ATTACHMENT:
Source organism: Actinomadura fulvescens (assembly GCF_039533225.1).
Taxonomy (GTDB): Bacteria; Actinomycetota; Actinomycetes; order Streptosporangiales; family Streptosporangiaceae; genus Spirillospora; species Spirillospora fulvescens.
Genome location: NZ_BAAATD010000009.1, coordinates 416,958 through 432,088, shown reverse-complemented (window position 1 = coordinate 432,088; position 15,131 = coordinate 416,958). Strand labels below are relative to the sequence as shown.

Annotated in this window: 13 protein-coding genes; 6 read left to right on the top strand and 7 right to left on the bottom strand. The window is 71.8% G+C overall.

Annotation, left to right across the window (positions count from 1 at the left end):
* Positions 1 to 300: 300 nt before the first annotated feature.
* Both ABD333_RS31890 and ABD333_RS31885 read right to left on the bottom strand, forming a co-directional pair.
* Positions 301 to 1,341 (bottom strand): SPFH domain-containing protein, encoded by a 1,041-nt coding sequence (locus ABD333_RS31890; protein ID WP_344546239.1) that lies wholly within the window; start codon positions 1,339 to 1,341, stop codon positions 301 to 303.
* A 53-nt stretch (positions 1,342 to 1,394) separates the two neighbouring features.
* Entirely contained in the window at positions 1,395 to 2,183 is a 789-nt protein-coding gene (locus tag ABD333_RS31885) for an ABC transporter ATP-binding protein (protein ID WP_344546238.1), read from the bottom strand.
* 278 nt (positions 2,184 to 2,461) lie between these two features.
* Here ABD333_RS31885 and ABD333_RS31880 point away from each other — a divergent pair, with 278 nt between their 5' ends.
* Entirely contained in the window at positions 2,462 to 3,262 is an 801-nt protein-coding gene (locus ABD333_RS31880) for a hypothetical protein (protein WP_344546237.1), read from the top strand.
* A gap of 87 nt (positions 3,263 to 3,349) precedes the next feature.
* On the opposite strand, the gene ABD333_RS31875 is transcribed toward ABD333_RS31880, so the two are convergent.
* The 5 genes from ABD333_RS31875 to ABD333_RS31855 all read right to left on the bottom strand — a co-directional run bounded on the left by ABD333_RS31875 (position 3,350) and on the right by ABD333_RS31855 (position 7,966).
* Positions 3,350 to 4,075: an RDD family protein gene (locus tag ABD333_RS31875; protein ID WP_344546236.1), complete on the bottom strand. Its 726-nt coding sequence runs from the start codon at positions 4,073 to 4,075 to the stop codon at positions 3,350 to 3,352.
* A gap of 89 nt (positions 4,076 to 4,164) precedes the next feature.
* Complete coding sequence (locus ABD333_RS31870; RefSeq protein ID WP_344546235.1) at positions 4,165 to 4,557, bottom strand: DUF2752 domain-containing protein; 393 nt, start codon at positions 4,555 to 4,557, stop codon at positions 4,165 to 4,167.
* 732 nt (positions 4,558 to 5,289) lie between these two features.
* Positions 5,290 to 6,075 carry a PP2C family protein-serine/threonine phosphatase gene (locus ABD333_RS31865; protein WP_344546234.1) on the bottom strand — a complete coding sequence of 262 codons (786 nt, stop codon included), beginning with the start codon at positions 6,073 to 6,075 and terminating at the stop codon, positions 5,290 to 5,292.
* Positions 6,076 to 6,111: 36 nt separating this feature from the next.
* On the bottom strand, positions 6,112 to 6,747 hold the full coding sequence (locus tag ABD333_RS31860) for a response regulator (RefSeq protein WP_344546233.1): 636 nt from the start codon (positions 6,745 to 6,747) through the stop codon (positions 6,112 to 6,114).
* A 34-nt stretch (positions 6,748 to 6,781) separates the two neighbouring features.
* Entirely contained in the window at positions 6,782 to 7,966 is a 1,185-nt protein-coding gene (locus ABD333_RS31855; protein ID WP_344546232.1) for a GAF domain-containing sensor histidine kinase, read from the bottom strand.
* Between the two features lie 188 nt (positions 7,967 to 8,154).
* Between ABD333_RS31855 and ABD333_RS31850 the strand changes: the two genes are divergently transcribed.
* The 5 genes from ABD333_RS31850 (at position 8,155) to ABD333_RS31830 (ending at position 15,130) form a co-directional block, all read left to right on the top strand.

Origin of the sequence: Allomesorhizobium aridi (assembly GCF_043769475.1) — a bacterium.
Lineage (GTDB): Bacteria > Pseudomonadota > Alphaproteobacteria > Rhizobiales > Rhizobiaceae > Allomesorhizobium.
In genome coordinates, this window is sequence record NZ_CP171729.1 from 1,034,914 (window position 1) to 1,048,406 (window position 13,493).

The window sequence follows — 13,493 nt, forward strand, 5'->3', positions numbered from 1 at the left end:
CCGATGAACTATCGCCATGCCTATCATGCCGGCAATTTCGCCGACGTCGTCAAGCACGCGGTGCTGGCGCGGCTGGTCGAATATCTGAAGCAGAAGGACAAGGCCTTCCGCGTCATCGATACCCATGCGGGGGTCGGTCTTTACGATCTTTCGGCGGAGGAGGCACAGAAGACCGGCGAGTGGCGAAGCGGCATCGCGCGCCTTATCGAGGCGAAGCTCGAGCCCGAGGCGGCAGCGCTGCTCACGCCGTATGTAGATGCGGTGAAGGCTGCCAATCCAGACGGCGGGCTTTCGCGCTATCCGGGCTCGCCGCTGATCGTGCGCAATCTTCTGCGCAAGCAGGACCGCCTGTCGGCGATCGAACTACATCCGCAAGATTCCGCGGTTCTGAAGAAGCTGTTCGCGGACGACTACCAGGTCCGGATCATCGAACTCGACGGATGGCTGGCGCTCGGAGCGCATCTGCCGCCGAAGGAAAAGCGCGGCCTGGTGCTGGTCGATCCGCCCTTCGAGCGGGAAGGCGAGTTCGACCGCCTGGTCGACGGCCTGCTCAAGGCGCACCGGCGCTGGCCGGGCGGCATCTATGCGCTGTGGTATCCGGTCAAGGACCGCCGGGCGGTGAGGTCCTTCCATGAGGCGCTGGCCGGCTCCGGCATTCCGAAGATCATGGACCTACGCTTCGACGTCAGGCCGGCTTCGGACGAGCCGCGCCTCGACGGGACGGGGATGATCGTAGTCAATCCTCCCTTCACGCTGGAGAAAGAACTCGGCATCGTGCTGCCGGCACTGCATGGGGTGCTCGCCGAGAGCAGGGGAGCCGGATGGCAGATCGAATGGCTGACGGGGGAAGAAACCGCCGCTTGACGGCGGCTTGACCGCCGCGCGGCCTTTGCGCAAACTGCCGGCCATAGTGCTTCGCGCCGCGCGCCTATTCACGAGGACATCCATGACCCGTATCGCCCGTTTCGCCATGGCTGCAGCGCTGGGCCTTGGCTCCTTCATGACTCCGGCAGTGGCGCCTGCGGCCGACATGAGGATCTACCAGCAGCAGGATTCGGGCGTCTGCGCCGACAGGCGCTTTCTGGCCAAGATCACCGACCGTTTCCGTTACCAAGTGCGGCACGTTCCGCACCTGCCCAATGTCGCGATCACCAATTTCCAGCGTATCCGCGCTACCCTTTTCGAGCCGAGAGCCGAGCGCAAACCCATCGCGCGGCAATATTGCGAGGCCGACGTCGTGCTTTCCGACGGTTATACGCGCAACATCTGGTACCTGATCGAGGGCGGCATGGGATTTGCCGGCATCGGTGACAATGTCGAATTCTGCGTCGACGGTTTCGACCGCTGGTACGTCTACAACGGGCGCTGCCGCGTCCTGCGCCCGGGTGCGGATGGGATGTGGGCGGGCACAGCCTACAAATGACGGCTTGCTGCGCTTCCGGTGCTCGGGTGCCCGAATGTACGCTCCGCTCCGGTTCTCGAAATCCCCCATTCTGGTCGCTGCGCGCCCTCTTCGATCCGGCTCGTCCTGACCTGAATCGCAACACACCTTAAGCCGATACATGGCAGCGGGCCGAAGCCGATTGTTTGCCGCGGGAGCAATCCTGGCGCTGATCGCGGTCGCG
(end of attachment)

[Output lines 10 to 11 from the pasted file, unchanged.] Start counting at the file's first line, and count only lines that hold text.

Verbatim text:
* Entirely contained in the window at positions 1,395 to 2,183 is a 789-nt protein-coding gene (locus tag ABD333_RS31885) for an ABC transporter ATP-binding protein (protein ID WP_344546238.1), read from the bottom strand.
* 278 nt (positions 2,184 to 2,461) lie between these two features.